Dandelion seeds fly up to 100 km because they take cues from the weather

·2 min read
Dandelion seeds fly up to 100 km because they take cues from the weather
Dandelion seeds fly up to 100 km because they take cues from the weather

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It's a summer staple: fluffy clouds of dandelion seeds wafting through the summer air.

You'll be seeing a lot of them in the weeks to come.

Peak dandelion season wrapped up a couple of weeks ago, leaving behind mature plants with seeds that are ready to spread.

And there are a lot of seeds: each plant produces an average of 15,000 of them. The white tufts that are exposed once a dandelion matures are called pappi. They're attached to a white membrane called cypsela, the fruit, anchored by a seed. The pappus acts like a parachute, helping seeds and fruit disperse via the wind.

And they sure can fly - sometimes travelling upwards of 100 km before touching down. And a new study appearing in the journal Nature Communications has determined exactly how they do it.

It turns out dandelions are keen weather watchers, adjusting their journey to match the conditions.

"Each dandelion seed is tethered by a thin tube to around 100 bristles, which form the parachute-like structure," the study's authors write in a statement.

"When seeds break free from the flower head, these bundles of hairs catch the wind and carry their seeds. This hairy parachute closes when the air is humid, which often means the wind is weak. In drier, more windy conditions, dandelions widen their parachutes to better catch the wind so the seeds can fly freely."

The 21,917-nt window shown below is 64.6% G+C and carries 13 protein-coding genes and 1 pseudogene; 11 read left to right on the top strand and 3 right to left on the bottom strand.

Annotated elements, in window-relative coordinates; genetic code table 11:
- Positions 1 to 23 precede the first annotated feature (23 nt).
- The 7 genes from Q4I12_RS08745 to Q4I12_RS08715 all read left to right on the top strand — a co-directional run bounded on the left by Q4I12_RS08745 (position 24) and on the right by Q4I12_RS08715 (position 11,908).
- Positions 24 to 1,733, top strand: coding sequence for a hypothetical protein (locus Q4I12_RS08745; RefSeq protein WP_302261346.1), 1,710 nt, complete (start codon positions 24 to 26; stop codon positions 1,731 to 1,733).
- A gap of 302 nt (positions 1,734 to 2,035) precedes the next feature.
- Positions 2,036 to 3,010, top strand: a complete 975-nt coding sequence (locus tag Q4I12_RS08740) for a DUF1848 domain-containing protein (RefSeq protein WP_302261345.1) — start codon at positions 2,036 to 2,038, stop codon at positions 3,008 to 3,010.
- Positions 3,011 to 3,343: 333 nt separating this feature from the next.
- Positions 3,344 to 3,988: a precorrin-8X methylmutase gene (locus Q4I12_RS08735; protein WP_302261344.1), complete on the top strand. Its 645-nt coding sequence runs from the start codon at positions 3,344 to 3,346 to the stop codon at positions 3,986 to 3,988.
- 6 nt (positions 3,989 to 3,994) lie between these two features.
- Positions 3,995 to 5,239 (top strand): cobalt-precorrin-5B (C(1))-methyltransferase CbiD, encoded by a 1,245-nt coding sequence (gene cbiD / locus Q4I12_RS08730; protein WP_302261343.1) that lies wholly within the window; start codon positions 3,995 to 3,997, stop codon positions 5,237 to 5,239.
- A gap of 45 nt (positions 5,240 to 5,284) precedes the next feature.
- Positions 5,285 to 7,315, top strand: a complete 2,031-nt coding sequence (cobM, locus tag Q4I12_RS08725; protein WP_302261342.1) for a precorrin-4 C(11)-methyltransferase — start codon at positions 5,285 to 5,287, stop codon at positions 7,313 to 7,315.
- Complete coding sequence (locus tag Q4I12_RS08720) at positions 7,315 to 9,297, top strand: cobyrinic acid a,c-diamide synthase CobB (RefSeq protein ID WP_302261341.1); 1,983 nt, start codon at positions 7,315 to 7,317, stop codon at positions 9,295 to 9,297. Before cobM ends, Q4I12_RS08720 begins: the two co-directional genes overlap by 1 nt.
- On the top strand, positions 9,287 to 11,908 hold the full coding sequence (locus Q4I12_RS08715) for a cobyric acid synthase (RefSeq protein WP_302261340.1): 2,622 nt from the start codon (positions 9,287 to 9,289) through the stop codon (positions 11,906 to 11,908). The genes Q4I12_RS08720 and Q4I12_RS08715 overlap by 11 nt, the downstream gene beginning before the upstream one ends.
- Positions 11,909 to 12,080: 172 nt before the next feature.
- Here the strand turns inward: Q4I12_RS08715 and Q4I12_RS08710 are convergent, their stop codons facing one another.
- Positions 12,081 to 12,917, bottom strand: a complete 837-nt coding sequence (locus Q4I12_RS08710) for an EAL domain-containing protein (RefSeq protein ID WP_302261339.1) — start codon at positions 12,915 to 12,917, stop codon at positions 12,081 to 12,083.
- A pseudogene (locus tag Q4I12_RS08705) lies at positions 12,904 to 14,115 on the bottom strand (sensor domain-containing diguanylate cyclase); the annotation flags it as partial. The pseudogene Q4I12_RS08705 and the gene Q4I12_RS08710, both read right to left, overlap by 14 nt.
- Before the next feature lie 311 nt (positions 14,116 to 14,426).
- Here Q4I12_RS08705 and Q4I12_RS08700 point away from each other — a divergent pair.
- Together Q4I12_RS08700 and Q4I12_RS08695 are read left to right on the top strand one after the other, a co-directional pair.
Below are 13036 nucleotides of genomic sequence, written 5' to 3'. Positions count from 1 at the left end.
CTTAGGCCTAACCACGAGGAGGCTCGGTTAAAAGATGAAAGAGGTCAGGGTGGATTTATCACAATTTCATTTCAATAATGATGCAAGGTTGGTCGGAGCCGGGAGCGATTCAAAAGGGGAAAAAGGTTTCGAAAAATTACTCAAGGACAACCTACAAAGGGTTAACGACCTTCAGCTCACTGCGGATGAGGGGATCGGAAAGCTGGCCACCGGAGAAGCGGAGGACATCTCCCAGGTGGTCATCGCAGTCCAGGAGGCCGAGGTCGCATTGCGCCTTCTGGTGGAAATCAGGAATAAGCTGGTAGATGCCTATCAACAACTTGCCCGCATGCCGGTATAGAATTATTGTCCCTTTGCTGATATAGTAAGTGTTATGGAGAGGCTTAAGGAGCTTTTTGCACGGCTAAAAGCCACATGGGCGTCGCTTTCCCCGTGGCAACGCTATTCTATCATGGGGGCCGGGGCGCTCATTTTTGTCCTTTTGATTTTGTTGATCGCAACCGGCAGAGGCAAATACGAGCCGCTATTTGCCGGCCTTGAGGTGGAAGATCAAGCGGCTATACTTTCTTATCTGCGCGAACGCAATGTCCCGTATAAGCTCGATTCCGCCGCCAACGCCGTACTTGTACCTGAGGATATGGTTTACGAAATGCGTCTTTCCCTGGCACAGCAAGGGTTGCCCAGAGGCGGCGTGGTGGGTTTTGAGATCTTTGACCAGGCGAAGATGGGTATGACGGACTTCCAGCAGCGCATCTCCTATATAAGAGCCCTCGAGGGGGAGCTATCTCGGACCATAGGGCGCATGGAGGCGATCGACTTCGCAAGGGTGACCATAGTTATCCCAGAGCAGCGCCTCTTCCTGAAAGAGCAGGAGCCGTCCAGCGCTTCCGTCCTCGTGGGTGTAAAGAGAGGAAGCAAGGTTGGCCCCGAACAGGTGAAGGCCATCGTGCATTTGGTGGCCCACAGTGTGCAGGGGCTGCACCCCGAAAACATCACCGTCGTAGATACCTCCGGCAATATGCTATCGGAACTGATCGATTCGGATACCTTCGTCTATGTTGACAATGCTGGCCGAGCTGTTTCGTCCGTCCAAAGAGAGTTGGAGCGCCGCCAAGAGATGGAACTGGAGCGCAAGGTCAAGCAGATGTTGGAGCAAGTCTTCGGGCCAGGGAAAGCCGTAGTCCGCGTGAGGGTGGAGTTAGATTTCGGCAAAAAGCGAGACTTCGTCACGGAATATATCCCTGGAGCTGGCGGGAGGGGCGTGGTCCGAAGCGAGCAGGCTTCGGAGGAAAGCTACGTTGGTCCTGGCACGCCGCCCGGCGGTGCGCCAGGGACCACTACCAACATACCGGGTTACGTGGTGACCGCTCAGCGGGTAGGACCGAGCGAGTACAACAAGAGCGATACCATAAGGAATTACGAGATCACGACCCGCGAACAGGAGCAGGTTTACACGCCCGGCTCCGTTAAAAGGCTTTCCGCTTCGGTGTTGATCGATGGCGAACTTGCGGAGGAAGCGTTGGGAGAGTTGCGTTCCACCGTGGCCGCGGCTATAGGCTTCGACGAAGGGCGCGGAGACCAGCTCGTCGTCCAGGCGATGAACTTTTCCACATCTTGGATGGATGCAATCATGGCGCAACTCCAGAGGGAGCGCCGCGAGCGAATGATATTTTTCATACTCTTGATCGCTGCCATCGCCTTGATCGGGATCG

The centre of the parachutes absorbs water molecules in the air and uses the information to sense the level of humidity in the environment. It then decides whether to open and fly away, or close up and remain in place.

Scientists have long known that dandelions take advantage of the wind, but the new study reveals how the plants respond to their environment.

“Our findings reveal how the dandelion ensures the survival of its species by making perhaps the most important decision in a plant’s life – to stay or go seek a better habitat,” imperial author Dr. Naomi Nakayama of the Department of Bioengineering said in a statement.

The study was interdisciplinary: using plant biologists and mechanical engineers to create humidity-controlled chambers to observe dandelion seeds and then running the data through a computer model. The authors say the findings could eventually lead to better robotics designs by simplifying command signals.

“Our work is a great example of what the natural world can teach us about interacting with our environments. It’s also a fantastic piece of multidisciplinary collaboration: bringing varying disciplines together to spark new ways of investigating biological and engineering problems," Dr. Nakayama said.

Thumbnail image: Chepko/Getty Images/Canva Pro.

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